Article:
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City makes Jamaica water plant eco-friendly with roof upgrade

A green roof was installed at the Jamaica water treatment plant will prevent excess storm water from entering Jamaica Bay. Photo courtesy of DEP
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The city has taken another step in cleaning up Jamaica Bay and making one of its water treatment facilities more environmentally friendly.

Green roofs were installed at the Jamaica Wastewater Treatment Plant Friday and the city Department of Environmental Protection said the upgrade will go a long way toward curbing the excess storm water that fills into Jamaica Bay.

The roof, which is made out of plants and materials such as stonecrop and mountain sedum, will absorb 13,000 gallons of water a year, according to DEP Commissioner Carter Strickland.

“This green roof will capture thousands of gallons during storms, preventing the same amount of untreated wastewater from flowing into the largest urban wildlife refuge in the country,” he said in a statement.

The excess storm water discharges into Jamaica Bay, which is home to 100 fish species, 325 bird species and hundreds of other mammals, reptiles and insects. Over the last couple of decades, the saltwater marshlands at the ecosystem have been dying due to a large amount of hydrogen in the water, which originates from the wastewater plants, and the city has pledged to stop the problem.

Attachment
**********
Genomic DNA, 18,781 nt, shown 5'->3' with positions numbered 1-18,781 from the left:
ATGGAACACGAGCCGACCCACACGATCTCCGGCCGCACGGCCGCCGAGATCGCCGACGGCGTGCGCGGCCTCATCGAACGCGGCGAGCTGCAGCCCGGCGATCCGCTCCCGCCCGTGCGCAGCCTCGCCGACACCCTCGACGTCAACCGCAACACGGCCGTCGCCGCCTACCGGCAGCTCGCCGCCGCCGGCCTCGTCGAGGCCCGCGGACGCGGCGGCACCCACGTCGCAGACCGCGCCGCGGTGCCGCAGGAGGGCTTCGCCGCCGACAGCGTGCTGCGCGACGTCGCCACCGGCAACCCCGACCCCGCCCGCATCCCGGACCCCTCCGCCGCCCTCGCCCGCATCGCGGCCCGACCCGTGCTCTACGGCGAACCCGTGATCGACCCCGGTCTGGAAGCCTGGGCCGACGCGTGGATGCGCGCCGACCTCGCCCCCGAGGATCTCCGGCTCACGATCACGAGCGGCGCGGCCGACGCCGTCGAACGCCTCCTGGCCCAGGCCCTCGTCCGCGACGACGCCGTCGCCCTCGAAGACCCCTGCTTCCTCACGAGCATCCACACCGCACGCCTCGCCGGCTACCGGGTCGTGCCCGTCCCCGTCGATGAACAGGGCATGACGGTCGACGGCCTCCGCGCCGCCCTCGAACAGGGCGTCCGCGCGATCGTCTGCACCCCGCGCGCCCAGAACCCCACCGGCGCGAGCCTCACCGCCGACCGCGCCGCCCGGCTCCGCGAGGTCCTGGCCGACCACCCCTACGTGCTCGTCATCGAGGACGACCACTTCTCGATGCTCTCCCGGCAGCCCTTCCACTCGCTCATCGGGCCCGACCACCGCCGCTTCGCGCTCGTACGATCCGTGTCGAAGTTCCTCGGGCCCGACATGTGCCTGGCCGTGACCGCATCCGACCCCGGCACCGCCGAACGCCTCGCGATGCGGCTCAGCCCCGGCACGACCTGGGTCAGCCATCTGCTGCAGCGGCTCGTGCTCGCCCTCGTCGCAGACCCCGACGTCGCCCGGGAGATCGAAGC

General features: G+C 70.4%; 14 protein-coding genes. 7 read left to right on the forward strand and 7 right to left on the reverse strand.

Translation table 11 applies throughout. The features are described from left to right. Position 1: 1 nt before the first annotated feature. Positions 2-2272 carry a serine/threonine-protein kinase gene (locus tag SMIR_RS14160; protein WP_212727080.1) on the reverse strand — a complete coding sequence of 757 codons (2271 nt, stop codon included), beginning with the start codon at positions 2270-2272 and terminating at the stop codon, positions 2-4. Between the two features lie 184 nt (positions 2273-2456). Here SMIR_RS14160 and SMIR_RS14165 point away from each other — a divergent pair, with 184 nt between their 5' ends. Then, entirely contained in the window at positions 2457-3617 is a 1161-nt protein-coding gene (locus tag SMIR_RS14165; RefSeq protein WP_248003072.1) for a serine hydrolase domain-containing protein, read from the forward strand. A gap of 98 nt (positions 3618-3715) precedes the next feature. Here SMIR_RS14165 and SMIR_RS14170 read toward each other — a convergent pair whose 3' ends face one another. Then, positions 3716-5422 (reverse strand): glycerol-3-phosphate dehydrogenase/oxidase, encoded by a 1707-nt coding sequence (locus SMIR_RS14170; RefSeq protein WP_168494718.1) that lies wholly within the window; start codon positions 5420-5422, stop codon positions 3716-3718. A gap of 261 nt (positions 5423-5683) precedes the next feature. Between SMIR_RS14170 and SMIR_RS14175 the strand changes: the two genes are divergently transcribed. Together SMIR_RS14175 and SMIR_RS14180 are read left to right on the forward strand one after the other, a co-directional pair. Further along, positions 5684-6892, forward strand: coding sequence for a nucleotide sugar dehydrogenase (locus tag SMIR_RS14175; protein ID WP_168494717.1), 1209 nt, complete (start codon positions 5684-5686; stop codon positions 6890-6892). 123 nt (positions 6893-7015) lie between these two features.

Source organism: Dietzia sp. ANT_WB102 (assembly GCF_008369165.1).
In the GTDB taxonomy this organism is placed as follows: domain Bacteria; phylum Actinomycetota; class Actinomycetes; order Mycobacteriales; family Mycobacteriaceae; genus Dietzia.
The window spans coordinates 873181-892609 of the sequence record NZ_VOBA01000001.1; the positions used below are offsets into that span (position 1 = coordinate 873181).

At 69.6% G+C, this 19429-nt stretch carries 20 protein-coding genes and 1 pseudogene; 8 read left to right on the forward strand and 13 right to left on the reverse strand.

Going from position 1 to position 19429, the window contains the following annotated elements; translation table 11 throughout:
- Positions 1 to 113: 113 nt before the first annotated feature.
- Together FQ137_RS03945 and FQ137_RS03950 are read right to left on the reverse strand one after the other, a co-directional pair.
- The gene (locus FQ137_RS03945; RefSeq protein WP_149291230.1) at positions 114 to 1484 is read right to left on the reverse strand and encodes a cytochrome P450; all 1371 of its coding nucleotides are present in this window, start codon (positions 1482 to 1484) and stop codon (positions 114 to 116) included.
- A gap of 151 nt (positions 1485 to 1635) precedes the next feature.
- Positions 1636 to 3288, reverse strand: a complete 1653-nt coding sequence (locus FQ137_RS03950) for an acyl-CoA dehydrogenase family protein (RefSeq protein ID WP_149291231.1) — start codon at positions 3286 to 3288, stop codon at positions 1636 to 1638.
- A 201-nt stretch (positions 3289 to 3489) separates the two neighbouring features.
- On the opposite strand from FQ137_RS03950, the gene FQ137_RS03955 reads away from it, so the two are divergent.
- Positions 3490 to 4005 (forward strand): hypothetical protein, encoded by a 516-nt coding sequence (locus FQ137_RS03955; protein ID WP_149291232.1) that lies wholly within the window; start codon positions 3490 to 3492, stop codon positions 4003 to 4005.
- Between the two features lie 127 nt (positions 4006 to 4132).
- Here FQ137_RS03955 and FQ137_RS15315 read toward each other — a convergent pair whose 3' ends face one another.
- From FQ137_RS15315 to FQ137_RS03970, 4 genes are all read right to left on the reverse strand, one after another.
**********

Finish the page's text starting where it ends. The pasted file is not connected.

Last year the mayor announced that the city would be investing more than $100 for 10 years’ worth of projects to upgrade the wastewater treatment facilities and reduce the nitrogen in the bay.

During heavy storms, the Jamaica plant discharges both storm and sewage water into the bay after its storm sewage tanks reach capacity. The plants on top of the facility use specially designed soil that sits on a drainage layer and collects the rainwater.

The plants can survive drought and other severe weather conditions and the roof also absorbs ultraviolet light that will improve insulation, cool the interior and increase energy efficiency, according to Strickland.

This is not the only green initiative created to help the bay.

Last year the DEP planted eelgrass and introduced oysters in the water to help oxidize the ecosystem and counter the nitrogen.

“Green infrastructure is one of the most effective ways to preserve Jamaica Bay for generations to come,” Strickland said.

Reach reporter Ivan Pereira by e-mail at ipereira@cnglocal.com or by phone at 718-260-4546.

Posted 7:56 pm, October 19, 2011
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